Source: Asbury Park Press
Want to open a medical marijuana dispensary? You’ll need to raise millions of dollars and disclose where the money came from. You’ll need to come clean on your criminal history. You’ll need to let regulators know if you filed for bankruptcy or testified in court or were ever asked to take a polygraph test. And you’ll need patience. Lots of patience.
“It’s a difficult process,” said Andrew Zaleski, operations manager and trustee for Breakwater Treatment & Wellness in Cranbury.
Zaleski worked in the commercial real estate industry until he was laid off in 2009. He decided he’d had enough of corporate America and wanted to set out on his own. He quickly turned to the marijuana industry, which was gaining traction in its quest to become a legal drug.
He approached dozens of towns, but he ran into obstacles. Eventually, he found a 20,000-square-foot building in Cranbury, a landlord who welcomed him, and a town that gave the go-ahead. Administrator Denise Marabello said she and other township officials toured the facility and came away satisfied with its security.
Breakwater is the fifth medical marijuana dispensary in New Jersey, and one of the closest to residents in Monmouth and Ocean counties. It sells four strains – with a fifth on the way – to patients suffering from one of a handful of debilitating illnesses.
Breakwater’s opening comes nearly six years after former Gov. Jon Corzine signed the New Jersey Compassionate Use Medical Marijuana Act. The law allowed residents to buy up to two ounces of marijuana a month to treat one of nearly a dozen conditions, among them multiple sclerosis, muscular dystrophy, cancer, seizures and glaucoma.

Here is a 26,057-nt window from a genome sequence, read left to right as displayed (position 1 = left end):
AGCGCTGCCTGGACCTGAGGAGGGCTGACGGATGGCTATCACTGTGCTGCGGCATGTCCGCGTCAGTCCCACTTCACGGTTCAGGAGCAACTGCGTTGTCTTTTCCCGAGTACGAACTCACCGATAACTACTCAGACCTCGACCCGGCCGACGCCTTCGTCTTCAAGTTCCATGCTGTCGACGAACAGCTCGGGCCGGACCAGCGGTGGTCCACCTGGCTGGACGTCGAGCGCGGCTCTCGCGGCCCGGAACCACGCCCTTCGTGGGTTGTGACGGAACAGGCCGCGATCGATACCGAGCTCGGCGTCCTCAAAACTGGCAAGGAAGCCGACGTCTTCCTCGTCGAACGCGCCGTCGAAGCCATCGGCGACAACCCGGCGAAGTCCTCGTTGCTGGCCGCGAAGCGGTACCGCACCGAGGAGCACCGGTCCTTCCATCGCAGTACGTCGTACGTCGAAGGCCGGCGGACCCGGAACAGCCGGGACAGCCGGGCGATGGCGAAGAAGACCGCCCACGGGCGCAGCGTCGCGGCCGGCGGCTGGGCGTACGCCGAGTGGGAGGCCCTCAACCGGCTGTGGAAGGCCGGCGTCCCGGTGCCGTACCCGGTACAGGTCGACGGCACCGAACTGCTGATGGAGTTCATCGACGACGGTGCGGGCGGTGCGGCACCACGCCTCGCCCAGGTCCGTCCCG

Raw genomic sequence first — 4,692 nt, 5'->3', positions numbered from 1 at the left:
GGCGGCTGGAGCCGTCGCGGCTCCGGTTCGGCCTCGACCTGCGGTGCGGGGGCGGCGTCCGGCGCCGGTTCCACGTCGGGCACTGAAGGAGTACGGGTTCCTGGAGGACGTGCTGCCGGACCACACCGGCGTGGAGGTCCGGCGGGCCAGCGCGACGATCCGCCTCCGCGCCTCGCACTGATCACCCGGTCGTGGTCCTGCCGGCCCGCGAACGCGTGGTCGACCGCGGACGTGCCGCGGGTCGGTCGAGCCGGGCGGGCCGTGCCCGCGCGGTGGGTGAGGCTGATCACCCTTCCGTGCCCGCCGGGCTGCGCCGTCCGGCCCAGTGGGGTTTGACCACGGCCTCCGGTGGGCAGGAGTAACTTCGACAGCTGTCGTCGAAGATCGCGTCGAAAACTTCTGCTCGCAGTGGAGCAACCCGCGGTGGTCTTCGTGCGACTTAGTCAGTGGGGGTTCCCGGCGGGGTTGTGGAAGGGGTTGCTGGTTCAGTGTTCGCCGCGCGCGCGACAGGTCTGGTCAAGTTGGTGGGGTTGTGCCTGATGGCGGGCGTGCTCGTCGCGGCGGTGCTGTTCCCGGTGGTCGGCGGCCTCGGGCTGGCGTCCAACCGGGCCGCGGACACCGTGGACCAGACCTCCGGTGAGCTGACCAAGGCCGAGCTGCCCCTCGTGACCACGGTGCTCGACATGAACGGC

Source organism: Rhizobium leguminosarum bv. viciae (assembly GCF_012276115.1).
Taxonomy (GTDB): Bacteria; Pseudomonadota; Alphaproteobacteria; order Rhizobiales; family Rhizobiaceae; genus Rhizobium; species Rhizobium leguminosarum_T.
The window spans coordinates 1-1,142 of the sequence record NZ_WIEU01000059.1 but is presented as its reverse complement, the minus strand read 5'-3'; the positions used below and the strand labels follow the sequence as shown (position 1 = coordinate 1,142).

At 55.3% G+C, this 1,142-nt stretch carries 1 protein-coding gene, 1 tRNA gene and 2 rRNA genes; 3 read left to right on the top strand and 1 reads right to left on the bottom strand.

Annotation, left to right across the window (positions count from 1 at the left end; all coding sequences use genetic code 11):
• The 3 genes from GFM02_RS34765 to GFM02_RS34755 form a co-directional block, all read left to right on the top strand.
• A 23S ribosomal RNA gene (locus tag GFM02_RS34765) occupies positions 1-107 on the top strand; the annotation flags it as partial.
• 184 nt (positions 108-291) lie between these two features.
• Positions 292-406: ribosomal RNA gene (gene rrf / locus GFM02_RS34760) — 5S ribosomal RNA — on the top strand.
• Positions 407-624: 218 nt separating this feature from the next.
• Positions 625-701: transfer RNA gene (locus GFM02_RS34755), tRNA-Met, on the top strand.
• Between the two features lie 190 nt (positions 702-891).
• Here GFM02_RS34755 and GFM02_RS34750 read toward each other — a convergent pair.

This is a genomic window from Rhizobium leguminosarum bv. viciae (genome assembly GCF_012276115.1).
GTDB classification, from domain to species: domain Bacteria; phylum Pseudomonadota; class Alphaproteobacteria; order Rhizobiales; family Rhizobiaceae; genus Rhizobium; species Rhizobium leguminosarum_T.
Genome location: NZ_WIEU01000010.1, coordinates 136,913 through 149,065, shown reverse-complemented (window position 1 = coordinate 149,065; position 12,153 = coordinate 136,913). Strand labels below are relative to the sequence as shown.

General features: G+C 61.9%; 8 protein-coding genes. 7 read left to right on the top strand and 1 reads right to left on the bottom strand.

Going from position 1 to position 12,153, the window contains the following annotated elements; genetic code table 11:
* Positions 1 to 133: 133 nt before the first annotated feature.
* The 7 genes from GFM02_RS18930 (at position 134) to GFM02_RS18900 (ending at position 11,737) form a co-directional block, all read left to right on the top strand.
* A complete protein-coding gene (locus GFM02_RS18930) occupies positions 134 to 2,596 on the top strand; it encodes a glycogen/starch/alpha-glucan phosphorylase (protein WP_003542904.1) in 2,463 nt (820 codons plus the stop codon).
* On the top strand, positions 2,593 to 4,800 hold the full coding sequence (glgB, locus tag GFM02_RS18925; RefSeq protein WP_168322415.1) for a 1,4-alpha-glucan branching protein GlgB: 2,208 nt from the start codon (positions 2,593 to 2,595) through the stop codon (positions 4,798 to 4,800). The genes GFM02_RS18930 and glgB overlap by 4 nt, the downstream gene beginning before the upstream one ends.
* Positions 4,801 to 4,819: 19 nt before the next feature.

New Jersey is one of 23 states that have legalized medical marijuana. Patients must be New Jersey residents and pay $200 to register with the state. They need a recommendation from a physician who also has registered with the state. And they need to buy from one of the dispensaries, called Alternative Treatment Centers.
Harold Cardini, 59, of Barnegat, stopped in…to treat a digestion problem that he had been battling for 20 years. His regimen has changed from a list of drugs that ran three pages long to one drug and marijuana…He said he pays more than $1,100 for a month’s supply. It isn’t covered by health insurance, but Breakwater officials say customers can deduct it on their taxes as a medical expense. “It’s been difficult, it’s been expensive,” Cardini said. “But it works, so you have to do what you have to do.”
Zaleski has been both praised and scorned – two sides of the emotional spectrum that aren’t likely to fade any time soon. He thinks his product could help more people whose illnesses aren’t included on the state’s list, post-traumatic stress disorder among them.
“We’re just a regular business,” Zaleski said. “What we want to do is be treated like a regular business, do the right thing, and have a place to provide the medicine that people need.”